Harp Guitar Accessories/Hardware

1915 & 1917 Gibson Style U Harp Guitars

Featured are two of my Gibson Style U Harp Guitars. The majority of their information can be found by viewing 1915 Gibson Style U Harp Guitar and 1917 Gibson Style U Harp Guitar. There are many more tabs on this site that have fantastic 1900's ads with Harp Guitars as well, The Cadenza and Crescendo Catalogs

This page will briefly touch on seldom seen, dismantled harp guitar items that are rarely seen in their whole. Enjoy.

The pieces, as found in most of the early Gibson Catalogs, display items that could be purchased individually from Gibson for most commonly, the Style U Harp Guitar and Style O Guitar.
Tail-piece for Harp-guitar and Six-string guitar (Style O) can be found elsewhere on this site. The Sub-bass Tuning Key is usually rarely seen.

Sub-bass Tuning Key

I have two very similar Sub-bass tuning keys. The top is brass and bottom has nickle-plating. Each key has a squared inside to insert into the sub-bass tuners.
Harp Guitar sub-bass key inserted onto a sub-bass tuner head.
Note the squared-head of the nickle-plated sub-bass tuner ready to be inserted into the key.

Sub-bass Tuner

Parts of a sub-bass tuner.
The disc settles on the front-side of the laminated mahogany head. The pin (rt) inserts through this into the front-side of the head. Note the hole at top of pin is for the string. The inside of pin is tapped in order to accept the screw in the next step.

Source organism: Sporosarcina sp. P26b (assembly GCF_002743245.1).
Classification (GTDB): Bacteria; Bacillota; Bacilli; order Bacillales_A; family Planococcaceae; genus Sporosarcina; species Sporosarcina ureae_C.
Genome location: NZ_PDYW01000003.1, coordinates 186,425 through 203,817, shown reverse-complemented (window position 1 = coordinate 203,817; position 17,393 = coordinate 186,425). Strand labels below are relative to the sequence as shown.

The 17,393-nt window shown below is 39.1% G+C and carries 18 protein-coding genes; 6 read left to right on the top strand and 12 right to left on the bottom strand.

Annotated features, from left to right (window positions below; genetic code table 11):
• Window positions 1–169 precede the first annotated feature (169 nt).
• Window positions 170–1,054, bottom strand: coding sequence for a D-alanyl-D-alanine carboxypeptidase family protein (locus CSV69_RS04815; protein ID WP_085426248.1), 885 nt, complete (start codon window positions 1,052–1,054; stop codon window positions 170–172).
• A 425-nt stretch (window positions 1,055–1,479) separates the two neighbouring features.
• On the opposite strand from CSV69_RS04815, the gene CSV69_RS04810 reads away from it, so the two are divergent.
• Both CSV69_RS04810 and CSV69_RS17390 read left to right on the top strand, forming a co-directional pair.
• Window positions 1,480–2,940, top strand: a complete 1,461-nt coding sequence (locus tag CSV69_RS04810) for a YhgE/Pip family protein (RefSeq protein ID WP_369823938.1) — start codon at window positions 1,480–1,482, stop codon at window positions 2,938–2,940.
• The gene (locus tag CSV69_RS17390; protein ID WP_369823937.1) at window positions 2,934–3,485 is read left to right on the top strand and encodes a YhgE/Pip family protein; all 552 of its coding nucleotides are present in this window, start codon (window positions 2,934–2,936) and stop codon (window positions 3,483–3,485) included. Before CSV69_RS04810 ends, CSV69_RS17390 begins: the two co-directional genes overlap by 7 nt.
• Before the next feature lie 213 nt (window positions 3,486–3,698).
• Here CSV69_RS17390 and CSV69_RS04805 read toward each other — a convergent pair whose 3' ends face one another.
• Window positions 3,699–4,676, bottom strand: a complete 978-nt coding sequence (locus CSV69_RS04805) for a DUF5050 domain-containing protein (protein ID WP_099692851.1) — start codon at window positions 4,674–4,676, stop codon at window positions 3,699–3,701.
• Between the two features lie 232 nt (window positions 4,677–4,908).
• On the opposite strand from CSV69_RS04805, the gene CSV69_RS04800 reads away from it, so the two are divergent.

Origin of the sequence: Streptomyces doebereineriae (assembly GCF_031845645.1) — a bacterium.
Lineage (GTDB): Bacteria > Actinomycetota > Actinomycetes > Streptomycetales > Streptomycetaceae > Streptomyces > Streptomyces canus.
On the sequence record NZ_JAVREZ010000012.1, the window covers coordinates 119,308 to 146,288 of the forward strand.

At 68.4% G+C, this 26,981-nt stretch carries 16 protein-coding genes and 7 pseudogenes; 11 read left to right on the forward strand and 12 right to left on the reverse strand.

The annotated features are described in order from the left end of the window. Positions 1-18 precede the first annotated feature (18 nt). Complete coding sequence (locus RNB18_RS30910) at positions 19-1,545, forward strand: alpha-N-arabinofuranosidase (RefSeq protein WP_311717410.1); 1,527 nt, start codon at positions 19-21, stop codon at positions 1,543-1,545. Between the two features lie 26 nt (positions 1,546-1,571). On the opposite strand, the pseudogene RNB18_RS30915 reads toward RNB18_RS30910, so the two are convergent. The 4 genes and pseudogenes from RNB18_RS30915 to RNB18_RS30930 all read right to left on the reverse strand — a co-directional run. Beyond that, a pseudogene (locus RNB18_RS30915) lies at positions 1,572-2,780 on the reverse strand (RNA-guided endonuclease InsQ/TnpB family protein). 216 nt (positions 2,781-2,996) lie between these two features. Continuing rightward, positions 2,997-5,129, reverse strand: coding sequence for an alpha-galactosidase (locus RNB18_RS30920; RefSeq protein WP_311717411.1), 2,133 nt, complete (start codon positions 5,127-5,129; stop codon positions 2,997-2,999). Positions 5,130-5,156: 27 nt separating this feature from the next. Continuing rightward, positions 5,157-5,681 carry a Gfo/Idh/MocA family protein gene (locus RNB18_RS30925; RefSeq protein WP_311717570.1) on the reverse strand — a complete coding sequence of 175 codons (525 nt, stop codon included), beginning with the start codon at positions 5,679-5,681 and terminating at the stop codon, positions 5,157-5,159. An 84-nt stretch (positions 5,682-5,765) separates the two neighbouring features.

A long screw inserts into the 'hat-shaped' square-ended disc. This unit will enter into the back-side of the laminated head.
Both pieces are assembled and ready to insert into the laminated head.
Both pieces are screwed together and assembly is completed. A string will go into the tuners small hole and the key will be inserted on the square-head to tighted the string.
There it is...a sub-bass tuner installed.

Turn-buckle Straining Rod

Nickled turn-buckle straining rod runs from head to laminated head-block beneath sounding board.
Nickle plated straining rod is attached by two screws to the mahogany head and then runs straight into the laminated head-block inside the body.
Early Gibson Catalog quotes.


Note the felt dot on the bridge. The end-pin of the pick-guard pierces this in order to align itself on the instrument.
German Silver Clamps attached to celluloid tortoise pick-guard. Note two sharp pins on either end pierce into the fingerboard and maple bridge respectively to secure and align the pick-guard.
Note the German Silver Clamps have the stamp, 'PAT JULY 4 1911'.


Hard-maple bridge from my 1915 Style U Harp Guitar.
Hard-maple bridge with original crown from my Style U 1917 Harp Guitar.




Original strip-tuners.
Original sub-bass tuning keys and early capo. This capo was found in the Style U Harp Guitar case.
Crude-looking capo from over 100 years ago.